The problem with creator-owned comics is that the darned creators get to go off an have a life, producing work to their own schedule at not rushing their creative process. There's no tyrannical Stan Lee figure standing over them, barking "Kirby, I don't need it good, I need it Tuesday, and I got six more guys just like you who'd kill to get a crack at X-Men!"*
* Disclaimer: As far as I know, this dialog only took place in my imagination. Also, I'm totally in favor of Vaughan and Staples getting to have lives, etc. I just want moar Saga.
And the Saga story is so good: weird, pervy, exciting, thoughtful, imaginative. Staples' prodigious artistic talents and bizarre visual imagination are the perfect complement to Vaughan's plotting, which readers will be familiar with from his prior work on Y: The Last Man.
I gave about ten sets of book one/two for Christmas last year, and this year, I'm giving out ten more of these hardcovers, which are the perfect way to get my friends hooked, which is good, because then we can all sit around doing hate-kegels as we mentally urge on Vaughan and Staples to get book five out.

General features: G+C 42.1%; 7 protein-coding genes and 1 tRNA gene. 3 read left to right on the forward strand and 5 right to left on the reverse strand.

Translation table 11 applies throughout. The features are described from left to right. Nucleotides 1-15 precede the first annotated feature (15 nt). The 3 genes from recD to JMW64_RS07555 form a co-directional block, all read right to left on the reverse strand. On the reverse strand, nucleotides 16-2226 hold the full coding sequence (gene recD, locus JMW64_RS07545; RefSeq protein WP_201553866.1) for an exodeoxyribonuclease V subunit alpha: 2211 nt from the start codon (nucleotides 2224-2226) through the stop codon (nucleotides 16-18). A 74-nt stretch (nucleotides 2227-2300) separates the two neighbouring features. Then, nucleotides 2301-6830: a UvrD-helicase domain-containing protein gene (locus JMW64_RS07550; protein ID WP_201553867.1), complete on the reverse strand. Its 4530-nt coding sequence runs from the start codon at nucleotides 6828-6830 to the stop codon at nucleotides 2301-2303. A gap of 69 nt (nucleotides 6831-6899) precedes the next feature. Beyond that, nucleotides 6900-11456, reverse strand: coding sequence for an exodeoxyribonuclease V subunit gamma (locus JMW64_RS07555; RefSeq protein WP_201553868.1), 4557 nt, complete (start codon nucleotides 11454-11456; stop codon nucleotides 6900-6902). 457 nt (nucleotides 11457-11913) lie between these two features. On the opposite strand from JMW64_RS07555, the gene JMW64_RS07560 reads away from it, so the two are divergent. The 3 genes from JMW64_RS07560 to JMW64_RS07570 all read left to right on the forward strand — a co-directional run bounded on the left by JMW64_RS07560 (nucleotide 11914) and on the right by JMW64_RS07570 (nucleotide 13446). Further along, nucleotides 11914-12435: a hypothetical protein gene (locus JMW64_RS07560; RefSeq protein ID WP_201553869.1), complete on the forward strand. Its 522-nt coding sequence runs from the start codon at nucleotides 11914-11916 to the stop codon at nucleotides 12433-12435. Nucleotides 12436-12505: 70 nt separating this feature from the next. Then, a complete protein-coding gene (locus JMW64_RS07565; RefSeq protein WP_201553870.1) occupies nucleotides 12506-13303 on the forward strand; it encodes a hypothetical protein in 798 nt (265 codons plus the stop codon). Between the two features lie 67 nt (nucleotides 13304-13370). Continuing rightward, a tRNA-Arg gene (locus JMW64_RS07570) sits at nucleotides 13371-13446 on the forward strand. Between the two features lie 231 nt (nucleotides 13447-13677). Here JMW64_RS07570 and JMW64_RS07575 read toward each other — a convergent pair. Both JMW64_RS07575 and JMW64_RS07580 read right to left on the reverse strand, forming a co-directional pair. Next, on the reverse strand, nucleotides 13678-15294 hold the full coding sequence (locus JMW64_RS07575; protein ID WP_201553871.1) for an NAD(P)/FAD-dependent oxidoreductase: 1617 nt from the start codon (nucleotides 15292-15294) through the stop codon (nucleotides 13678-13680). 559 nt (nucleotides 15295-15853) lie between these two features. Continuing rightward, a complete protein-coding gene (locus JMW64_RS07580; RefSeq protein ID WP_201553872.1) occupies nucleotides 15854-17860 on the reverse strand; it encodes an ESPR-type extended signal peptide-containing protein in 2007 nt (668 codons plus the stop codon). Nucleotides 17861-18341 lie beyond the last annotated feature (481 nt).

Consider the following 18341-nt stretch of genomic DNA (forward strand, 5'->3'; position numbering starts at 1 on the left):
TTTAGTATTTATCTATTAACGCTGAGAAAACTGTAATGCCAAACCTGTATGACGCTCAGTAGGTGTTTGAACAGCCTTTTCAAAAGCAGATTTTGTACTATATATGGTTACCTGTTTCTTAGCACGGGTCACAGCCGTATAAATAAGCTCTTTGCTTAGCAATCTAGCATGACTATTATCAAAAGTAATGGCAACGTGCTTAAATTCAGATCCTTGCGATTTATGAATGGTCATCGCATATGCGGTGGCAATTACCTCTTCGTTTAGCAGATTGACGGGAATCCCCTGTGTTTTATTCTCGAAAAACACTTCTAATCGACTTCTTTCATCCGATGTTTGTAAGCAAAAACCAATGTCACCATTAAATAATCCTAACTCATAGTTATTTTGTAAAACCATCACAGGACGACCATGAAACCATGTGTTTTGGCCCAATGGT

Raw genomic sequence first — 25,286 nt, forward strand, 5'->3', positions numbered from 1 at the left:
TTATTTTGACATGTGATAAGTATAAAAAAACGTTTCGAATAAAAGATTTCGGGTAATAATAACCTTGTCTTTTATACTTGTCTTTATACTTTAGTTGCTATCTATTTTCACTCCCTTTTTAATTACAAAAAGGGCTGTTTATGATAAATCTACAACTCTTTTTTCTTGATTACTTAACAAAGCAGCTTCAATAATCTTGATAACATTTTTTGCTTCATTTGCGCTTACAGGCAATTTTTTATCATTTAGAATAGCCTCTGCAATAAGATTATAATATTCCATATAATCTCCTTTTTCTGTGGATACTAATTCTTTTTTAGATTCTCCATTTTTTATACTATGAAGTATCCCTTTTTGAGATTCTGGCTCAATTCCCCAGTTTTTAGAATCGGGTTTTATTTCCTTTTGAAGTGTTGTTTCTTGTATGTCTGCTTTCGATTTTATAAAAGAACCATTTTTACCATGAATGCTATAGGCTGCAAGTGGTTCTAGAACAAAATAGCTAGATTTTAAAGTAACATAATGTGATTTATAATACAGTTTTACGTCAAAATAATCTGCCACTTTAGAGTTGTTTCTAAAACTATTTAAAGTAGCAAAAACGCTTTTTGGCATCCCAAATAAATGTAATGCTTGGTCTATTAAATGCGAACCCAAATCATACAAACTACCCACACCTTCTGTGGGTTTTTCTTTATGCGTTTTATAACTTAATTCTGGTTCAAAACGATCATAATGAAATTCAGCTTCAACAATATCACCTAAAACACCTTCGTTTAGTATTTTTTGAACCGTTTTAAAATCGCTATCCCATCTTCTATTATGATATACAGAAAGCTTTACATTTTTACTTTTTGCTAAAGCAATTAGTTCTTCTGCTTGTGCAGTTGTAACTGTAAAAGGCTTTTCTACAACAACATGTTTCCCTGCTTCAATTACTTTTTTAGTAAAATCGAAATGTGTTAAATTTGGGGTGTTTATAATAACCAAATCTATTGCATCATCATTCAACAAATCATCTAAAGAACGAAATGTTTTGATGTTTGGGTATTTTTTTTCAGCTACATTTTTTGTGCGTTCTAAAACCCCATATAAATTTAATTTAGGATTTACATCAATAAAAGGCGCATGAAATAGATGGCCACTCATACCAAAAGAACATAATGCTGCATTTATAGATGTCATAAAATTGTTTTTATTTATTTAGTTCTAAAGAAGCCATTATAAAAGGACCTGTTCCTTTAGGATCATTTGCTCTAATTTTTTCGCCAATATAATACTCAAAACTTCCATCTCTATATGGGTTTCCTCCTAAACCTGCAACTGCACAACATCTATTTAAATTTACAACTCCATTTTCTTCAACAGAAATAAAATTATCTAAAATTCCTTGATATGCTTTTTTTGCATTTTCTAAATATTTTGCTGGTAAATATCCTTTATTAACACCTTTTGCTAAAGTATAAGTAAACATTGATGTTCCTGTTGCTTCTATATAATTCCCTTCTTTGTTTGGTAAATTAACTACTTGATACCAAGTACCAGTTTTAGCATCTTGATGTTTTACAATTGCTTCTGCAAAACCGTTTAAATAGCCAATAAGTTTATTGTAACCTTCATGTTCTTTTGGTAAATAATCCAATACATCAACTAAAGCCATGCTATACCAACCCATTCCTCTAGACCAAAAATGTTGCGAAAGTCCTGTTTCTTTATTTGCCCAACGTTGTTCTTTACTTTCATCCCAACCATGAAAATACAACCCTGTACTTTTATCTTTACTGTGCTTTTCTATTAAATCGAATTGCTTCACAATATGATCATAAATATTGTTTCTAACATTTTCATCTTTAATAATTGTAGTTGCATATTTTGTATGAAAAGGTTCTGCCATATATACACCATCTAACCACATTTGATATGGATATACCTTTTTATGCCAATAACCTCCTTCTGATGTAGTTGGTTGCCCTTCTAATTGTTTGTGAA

For those of you who've missed it, here's the Saga premise, from my review of books one and two:
The setup is that two posthuman species — a moon-dwelling tribe of horned magic-users and a planet-based race of high-tech winged people — are locked in an endless war that spills out across the galaxy, embroiling all the races of all the planets in a series of vicious, permanent proxy-wars. In the midst of this, Marko and Alana, soldiers from opposite sides of the war, fall in love, desert and have a baby, and kick off a sprawling space-opera as they flee from their respective armies and the bounty hunters they hire.
Vaughan and artist Fiona Staples let their imaginations run wild with this story, giving us a galaxy populated by creature-shop aliens that are somewhere between Duchamp and Disney, a Mos Eisley Cantina times a million. Vaughan weaves a splendid romantic adventure around this, with sweet Nick-and-Nora dialog that never feels forced. But the story transcends mere pace-pounding, and manages moments of sweetness, sorrow, and sentiment that will have you daubing your eyes between laughing and gasping over audacious battles. It's like The Incal, but with a more straightforward (and more self-disciplined) storyline, and it's a reminder that as a visual medium, science fiction has tricks that are just stupendous.
But that hardly scratches the surface. There's so much heart and so much high weirdness here that it's impossible to summarize, you really have to experience it. And the book features additional material that sheds light on both Vaughan and Staples's creative process — scripts, sketches and articles, which constitute a great peek behind the scenes at a great piece of work.